A new stable update of TrueOS has been published recently as a significant step forward for the FreeBSD-based operating system by adding new functionality and updating many of the core components.

Read more

OpenBSD Daily and FreeBSD 11.1 Beta

Filed under
BSD
  • OpenBSD Daily

    There’s also one more side effect of reading code daily - diffs. It’s easy to spot inconsistencies, outdated code or an incorrect man page.

  • FreeBSD 11.1 Beta Now Available

    The first beta for FreeBSD 11.1 is out right on schedule.

BSD News: Recent Hackathon, Upcoming NetBSD

Filed under
BSD

FreeBSD News: 64-bit Inodes and KDE

Filed under
KDE
BSD
  • FreeBSD Lands Support For 64-bit Inodes (ino64 Project)

    While Linux and other operating systems (including DragonFlyBSD) have supported 64-bit inodes for data structures on file-systems, FreeBSD has been limited to 32-bit. But thanks to the work of many on the ino64 project, FreeBSD now has support for 64-bit inodes while retaining backwards compatibility.

  • KDE FreeBSD CI (2)

    The KDE Continuous Integration system builds KDE software from scratch, straight from the git repositories, and usually from master (or whatever is considered the development branch). It’s been building for Linux for a long time, and has recently been expanded with FreeBSD servers as well. KDE sysadmin has been kind enough to provide two more VMs (with some more compiling “oomph”) so that we can keep up better, and the CI has just been expanded with all of the Plasma products. That means we’re now building KDE Frameworks, and the Plasma desktop.

BSD Leftovers

Filed under
BSD
Syndicate content

More in Tux Machines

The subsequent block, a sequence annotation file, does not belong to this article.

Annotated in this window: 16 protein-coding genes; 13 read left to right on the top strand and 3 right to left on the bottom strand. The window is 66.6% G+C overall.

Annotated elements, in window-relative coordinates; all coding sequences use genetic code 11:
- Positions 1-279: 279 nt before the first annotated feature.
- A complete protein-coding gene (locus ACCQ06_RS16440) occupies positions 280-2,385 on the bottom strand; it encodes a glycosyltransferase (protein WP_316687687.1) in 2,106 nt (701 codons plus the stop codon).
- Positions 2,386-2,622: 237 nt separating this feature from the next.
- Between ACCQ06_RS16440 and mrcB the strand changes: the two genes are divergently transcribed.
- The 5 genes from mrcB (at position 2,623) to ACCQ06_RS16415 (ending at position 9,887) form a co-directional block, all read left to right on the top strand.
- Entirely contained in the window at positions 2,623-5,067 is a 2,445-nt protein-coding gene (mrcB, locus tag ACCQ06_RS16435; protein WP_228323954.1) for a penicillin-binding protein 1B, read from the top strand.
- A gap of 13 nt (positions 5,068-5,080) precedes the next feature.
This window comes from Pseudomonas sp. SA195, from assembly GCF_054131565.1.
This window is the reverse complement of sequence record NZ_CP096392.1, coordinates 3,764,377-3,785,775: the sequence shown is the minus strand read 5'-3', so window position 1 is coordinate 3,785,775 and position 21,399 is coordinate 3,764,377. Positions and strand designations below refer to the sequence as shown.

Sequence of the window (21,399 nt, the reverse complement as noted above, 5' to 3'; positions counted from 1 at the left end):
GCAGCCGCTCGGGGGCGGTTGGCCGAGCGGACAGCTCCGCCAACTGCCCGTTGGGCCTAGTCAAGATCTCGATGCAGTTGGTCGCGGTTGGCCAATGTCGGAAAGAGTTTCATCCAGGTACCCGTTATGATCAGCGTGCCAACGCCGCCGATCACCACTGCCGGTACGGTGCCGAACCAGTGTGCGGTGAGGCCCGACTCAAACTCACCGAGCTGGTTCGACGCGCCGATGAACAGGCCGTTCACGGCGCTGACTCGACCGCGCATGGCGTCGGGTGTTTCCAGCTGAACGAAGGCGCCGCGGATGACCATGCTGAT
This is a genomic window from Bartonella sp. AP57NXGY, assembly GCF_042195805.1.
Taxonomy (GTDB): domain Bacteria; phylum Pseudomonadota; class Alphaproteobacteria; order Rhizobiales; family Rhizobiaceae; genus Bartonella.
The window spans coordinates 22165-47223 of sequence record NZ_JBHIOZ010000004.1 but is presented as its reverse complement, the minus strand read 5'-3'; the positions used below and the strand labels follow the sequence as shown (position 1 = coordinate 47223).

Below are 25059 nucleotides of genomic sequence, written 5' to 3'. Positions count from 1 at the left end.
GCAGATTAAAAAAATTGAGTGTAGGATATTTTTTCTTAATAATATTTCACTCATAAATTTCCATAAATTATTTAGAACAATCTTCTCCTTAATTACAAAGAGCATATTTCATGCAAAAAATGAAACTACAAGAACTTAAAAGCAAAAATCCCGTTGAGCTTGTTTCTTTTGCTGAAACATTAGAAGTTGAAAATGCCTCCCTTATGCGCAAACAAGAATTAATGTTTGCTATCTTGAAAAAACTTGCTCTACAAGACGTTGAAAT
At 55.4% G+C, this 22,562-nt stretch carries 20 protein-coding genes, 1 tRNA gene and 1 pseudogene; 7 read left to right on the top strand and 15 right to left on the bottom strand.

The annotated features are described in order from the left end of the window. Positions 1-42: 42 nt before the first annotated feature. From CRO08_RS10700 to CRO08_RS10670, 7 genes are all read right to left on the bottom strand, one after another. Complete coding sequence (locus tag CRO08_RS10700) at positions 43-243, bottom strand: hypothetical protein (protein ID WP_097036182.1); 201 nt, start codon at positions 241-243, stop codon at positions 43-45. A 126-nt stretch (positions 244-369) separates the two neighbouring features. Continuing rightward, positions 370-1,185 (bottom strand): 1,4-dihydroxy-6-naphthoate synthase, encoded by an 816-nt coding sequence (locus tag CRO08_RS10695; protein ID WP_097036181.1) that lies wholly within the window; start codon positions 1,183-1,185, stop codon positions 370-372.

Microsoft Linuxwashing and Research Openwashing

today's howtos

Why Everyone should know vim

Vim is an improved version of Vi, a known text editor available by default in UNIX distributions. Another alternative for modal editors is Emacs but they’re so different that I kind of feel they serve different purposes. Both are great, regardless. I don’t feel vim is necessarily a geeky kind of taste or not. Vim introduced modal editing to me and that has changed my life, really. If you have ever tried vim, you may have noticed you have to press “I” or “A” (lower case) to start writing (note: I’m aware there are more ways to start editing but the purpose is not to cover Vim’s functionalities.). The fun part starts once you realize you can associate Insert and Append commands to something. And then editing text is like thinking of what you want the computer to show on the computer instead of struggling where you at before writing. The same goes for other commands which are easily converted to mnemonics and this is what helped getting comfortable with Vim. Note that Emacs does not have this kind of keybindings but they do have a Vim-like mode - Evil (Extensive Vi Layer). More often than not, I just need to think of what I want to accomplish and type the first letters. Like Replace, Visual, Delete, and so on. It is a modal editor after all, meaning it has modes for everything. This is also what increases my productivity when writing files. I just think of my intentions and Vim does the things for me. Read more

Graphics: Intel and Mesa 18.1 RC1 Released

  • Intel 2018Q1 Graphics Stack Recipe
    Last week Intel's Open-Source Technology Center released their latest quarterly "graphics stack recipe" for the Linux desktop. The Intel Graphics Stack Recipe is the company's recommended configuration for an optimal and supported open-source graphics driver experience for their Intel HD/UHD/Iris Graphics found on Intel processors.
  • Mesa 18.1-RC1 Released With The Latest Open-Source 3D Driver Features
    Seemingly flying under our radar is that Mesa 18.1 has already been branched and the first release candidate issued. While the Mesa website hasn't yet been updated for the 18.1 details, Dylan Baker appears to be the release manager for the 18.1 series -- the second quarter of 2018 release stream.